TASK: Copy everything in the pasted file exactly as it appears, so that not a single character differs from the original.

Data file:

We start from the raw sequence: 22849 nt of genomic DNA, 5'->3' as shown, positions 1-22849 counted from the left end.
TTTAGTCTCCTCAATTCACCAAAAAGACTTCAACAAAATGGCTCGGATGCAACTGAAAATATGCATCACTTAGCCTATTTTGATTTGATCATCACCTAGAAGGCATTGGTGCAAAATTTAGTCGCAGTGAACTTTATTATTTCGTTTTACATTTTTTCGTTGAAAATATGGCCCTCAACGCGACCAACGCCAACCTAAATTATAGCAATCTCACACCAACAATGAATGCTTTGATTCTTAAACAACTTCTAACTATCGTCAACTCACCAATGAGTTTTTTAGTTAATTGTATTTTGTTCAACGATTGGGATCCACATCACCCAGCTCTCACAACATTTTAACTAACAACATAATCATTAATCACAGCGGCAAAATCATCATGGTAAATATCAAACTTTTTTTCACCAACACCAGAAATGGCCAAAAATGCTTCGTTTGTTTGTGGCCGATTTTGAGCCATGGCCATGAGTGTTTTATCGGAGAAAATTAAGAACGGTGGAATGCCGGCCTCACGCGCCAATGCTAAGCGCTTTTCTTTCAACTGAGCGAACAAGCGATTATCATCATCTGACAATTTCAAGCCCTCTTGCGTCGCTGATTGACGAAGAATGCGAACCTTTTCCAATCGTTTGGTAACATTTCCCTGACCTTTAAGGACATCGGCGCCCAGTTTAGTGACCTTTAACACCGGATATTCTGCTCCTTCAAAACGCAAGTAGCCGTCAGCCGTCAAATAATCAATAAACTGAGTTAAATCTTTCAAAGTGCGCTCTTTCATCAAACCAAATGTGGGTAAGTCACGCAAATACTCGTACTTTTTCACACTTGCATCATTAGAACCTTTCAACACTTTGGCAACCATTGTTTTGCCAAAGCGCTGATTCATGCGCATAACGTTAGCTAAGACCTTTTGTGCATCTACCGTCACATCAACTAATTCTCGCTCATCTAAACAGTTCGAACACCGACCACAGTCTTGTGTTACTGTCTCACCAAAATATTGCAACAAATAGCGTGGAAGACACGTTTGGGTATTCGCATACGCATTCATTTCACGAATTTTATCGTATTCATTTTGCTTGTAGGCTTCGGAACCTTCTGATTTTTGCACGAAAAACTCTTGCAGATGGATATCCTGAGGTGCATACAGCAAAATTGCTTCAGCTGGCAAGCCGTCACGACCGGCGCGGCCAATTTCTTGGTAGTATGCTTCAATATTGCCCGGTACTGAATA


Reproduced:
We start from the raw sequence: 22849 nt of genomic DNA, 5'->3' as shown, positions 1-22849 counted from the left end.
TTTAGTCTCCTCAATTCACCAAAAAGACTTCAACAAAATGGCTCGGATGCAACTGAAAATATGCATCACTTAGCCTATTTTGATTTGATCATCACCTAGAAGGCATTGGTGCAAAATTTAGTCGCAGTGAACTTTATTATTTCGTTTTACATTTTTTCGTTGAAAATATGGCCCTCAACGCGACCAACGCCAACCTAAATTATAGCAATCTCACACCAACAATGAATGCTTTGATTCTTAAACAACTTCTAACTATCGTCAACTCACCAATGAGTTTTTTAGTTAATTGTATTTTGTTCAACGATTGGGATCCACATCACCCAGCTCTCACAACATTTTAACTAACAACATAATCATTAATCACAGCGGCAAAATCATCATGGTAAATATCAAACTTTTTTTCACCAACACCAGAAATGGCCAAAAATGCTTCGTTTGTTTGTGGCCGATTTTGAGCCATGGCCATGAGTGTTTTATCGGAGAAAATTAAGAACGGTGGAATGCCGGCCTCACGCGCCAATGCTAAGCGCTTTTCTTTCAACTGAGCGAACAAGCGATTATCATCATCTGACAATTTCAAGCCCTCTTGCGTCGCTGATTGACGAAGAATGCGAACCTTTTCCAATCGTTTGGTAACATTTCCCTGACCTTTAAGGACATCGGCGCCCAGTTTAGTGACCTTTAACACCGGATATTCTGCTCCTTCAAAACGCAAGTAGCCGTCAGCCGTCAAATAATCAATAAACTGAGTTAAATCTTTCAAAGTGCGCTCTTTCATCAAACCAAATGTGGGTAAGTCACGCAAATACTCGTACTTTTTCACACTTGCATCATTAGAACCTTTCAACACTTTGGCAACCATTGTTTTGCCAAAGCGCTGATTCATGCGCATAACGTTAGCTAAGACCTTTTGTGCATCTACCGTCACATCAACTAATTCTCGCTCATCTAAACAGTTCGAACACCGACCACAGTCTTGTGTTACTGTCTCACCAAAATATTGCAACAAATAGCGTGGAAGACACGTTTGGGTATTCGCATACGCATTCATTTCACGAATTTTATCGTATTCATTTTGCTTGTAGGCTTCGGAACCTTCTGATTTTTGCACGAAAAACTCTTGCAGATGGATATCCTGAGGTGCATACAGCAAAATTGCTTCAGCTGGCAAGCCGTCACGACCGGCGCGGCCAATTTCTTGGTAGTATGCTTCAATATTGCCCGGTACTGAATA